By Paris Wolfe, Blogmaster, The Herb Society of America
I’m facing a purple coneflower apocalypse. While the prolific posies were busy beauties above ground last summer, they were busier below. They’ve edged out their competition and I have at least two to three times the plants poking through the soil this year.
I surrender. This year I’ll court butterflies and bees with these wild flowers. Why not? They’re low maintenance and bloom through most of the summer calendar.
Meanwhile, because have limited space around my condo, I’ll pot herbs and get cooking.
For those of you with more discipline than I, it may be time to thin the herd. The most likely candidates for dividing include catnip, chamomile, chives, lemon balm, mint, oregano, tarragon, thyme, sweet woodruff and yarrow.
Plants to be divided should be at least two years old, look healthy and not be flowering. Separation is best done in cooler weather, like spring and fall, when the sun isn’t baking the soil. That time is now in the northern part of the country. If you choose to do it in hot climates, be vigilant about watering. You may have to water twice daily to prevent vulnerable roots from drying out.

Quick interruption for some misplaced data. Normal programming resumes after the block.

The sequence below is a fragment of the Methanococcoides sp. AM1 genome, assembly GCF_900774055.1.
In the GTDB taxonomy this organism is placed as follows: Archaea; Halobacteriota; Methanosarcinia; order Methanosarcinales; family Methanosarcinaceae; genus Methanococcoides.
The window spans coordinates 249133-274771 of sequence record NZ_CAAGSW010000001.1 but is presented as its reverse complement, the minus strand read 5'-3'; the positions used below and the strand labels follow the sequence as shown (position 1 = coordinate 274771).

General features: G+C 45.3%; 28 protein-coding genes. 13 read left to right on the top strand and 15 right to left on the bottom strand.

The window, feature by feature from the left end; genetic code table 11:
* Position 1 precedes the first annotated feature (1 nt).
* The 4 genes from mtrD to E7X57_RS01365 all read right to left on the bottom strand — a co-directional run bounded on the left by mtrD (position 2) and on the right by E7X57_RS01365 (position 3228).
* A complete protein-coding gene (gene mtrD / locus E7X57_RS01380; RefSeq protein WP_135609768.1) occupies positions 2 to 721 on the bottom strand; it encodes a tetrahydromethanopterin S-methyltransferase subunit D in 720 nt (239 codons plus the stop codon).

The best way to divide oregano, thyme, tarragon, lemon grass and similar plants with root balls is to dig up the entire root ball. Then, cut through the root clump with a spade or knife to create two or more clumps.
Chives, lemon balm and bee balm can be gently pulled apart. And, various mints, which have roots that run underground can be left in the ground and separated in small bunches.
Replant the sections or gift extras to neighbors and friends. When I gift to friends, I either wrap the roots in wet newspaper and place them in a plastic grocery bag OR I plant in a terra cotta tied with a burlap ribbon.
When planting, be certain to cover all roots. Water daily to prevent roots from drying until plants are established.
Then, sit back and enjoy your efforts and frugality.